8. Solution: Something else was causing the issue. Using !world.isRemote was the correct thing to do. With an onItemUse I consume an item from the players inventory. This command is run when world.isRemote. The server does not register these items as consumed if I pass in the player from onItemUse, but does consume the items if I pass in the player from MinecraftServer.getServer().worldServers[0].getPlayerEntityByUsername(player.username). Why?
  9. Similar to what is done in the Item.java file you make some public static variables you can access. They're already public static variables; public static Block denseStone; public static Block denseCobblestone; public static Item denseStoneShard; public static Item antiMatter; Which I declared like this: denseStone = new BlockStoneDense(1500, 0).setBlockName("DenseStone").setStepSound(Block.soundStoneFootstep).setHardness(7F).setResistance(10F); denseCobblestone = new BlockDenseCobble(1501, 1).setBlockName("DenseCobblestone").setStepSound(Block.soundStoneFootstep).setHardness(9F).setResistance(10F); denseStoneShard = new ItemStoneShardDense(1400).setItemName("DenseStoneShard").setIconIndex(1); antiMatter = new ItemNonMatter(1401).setItemName("AntiMatter").setIconIndex(2); So when you need to access those blocks in the current file, you should be able to use: denseStone denseCobblestone denseStoneShard antiMatter And when you need to access those blocks in another file, you should be able to use the below if the file is in the same package as your "experiment.java" file: experiment.denseStone experiment.denseCobblestone experiment.denseStoneShard experiment.antiMatter If you're accessing it from a different package, you need to import your experiment file, then you can use them the same way. It might also help to change your experiment file name or package name to something else. darkdestry.experiment.experiment.* is confusing. To make an item texture sheet, you need a 256x256 png file that you load in your ClientRegistry.java; public void registerRenderers() { MinecraftForgeClient.preloadTexture("path/to/the/texture/file.png"); } Then to set the item to use that texture, add this function to the Item's class: public String getTextureFile () { return "path/to/the/texture/file.png"; } The tutorial I used to figure this out was the basic tutorial found here.
  10. I looked at your code and saw that your order of doing things was a little weird. It read like this; Register Recipe Register Recipe Register Smelting Register Smelting Define Item Define Item Define Item Define Item Register Block Register Block Register Item Name Register Item Name Register Item Name So I reordered things to read like this: Define Item Define Item Define Item Define Item Define ItemStack Define ItemStack Define ItemStack Define ItemStack Register Recipe Register Recipe Register Smelting Register Smelting Register Block Register Block Register Item Name Register Item Name Register Item Name This adheres to a more structured, easily readable order of operations, assuring that things you will be using in the code are properly defined and exist. I also simplified your recipes a tiny bit and added some ItemStack variables for legibility. I think the main issue was that when you were creating your recipes (first thing you did, smelting in particular) you were using Blocks that didn't have their info set yet. BlockIDs for one. I'm not 100% certain if that was the issue or not, but it's what I noticed first and foremost. Glad that everything ended up working out. You probably already noticed, but I also left out defining "AntiMatter" in the language registry. I wasn't sure what you wanted to do with that, but make sure you register that as well. (-;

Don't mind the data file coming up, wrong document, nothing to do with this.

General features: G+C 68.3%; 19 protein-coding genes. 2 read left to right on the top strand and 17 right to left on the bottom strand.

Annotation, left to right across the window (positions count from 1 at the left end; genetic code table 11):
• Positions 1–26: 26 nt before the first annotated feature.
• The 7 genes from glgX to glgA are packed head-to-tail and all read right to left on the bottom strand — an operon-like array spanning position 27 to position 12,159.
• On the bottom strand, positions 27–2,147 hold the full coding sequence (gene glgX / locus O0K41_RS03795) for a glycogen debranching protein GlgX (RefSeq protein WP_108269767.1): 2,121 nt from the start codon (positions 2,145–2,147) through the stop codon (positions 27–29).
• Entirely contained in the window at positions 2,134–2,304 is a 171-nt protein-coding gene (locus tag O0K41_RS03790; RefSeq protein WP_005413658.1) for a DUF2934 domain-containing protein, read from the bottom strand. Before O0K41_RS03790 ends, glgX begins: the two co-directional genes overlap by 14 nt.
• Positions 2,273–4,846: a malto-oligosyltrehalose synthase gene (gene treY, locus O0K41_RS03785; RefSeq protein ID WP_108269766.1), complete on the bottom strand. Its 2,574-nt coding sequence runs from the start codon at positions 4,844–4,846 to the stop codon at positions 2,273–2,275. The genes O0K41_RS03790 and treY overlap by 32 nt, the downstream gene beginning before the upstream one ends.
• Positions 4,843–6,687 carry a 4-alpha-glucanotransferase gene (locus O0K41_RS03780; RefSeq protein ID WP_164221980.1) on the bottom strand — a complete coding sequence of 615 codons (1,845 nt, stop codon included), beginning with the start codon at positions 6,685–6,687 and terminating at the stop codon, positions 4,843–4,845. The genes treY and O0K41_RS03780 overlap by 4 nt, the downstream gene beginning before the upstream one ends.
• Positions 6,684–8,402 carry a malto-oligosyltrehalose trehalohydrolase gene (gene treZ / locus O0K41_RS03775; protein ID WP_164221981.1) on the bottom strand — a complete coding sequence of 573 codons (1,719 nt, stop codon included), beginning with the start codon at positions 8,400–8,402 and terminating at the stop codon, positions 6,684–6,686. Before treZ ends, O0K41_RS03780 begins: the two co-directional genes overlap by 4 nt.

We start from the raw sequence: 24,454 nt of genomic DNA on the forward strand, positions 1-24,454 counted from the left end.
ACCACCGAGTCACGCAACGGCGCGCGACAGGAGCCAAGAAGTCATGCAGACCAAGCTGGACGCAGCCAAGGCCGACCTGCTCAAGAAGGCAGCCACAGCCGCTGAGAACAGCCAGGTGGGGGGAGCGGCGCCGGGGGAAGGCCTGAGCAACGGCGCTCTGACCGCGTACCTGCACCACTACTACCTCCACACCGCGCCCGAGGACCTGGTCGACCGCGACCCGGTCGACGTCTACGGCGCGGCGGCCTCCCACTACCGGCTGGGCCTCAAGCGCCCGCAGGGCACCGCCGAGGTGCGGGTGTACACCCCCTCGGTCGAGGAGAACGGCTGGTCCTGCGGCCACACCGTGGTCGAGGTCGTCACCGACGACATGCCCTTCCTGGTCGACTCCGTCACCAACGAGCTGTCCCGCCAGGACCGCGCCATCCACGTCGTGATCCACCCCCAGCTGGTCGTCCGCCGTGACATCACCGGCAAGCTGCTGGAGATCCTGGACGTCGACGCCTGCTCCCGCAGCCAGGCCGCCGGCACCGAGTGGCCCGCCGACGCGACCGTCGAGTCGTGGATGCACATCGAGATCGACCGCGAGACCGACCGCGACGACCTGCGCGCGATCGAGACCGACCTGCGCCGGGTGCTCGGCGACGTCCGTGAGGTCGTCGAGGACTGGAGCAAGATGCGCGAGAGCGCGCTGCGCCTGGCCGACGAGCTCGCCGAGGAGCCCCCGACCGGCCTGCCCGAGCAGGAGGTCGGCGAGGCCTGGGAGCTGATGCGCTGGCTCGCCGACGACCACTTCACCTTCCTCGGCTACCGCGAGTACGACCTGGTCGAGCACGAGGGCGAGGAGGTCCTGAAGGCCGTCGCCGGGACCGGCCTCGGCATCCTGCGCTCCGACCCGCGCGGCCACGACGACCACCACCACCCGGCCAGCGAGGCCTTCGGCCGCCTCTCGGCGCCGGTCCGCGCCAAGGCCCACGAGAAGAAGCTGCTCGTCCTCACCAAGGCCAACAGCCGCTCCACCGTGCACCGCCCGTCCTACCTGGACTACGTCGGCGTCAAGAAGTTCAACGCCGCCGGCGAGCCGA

11. I've subscribed to the Player.EntityInteractEvent so that when a Player clicks their tamed pet it stops it from attacking its target. Unfortunately, using all of the below, it still remembers its enemy/victim (mobs/neutrals) after telling it to stand up again. tameable.setTarget((Entity)null); tameable.setRevengeTarget((EntityLiving)null); tameable.setLastAttackingEntity((Entity)null); tameable.setPathToEntity((PathEntity)null); tameable.setAttackTarget((EntityLiving)null); Is there a working method to force an entity to completely forget about attacking something before it kills it to death?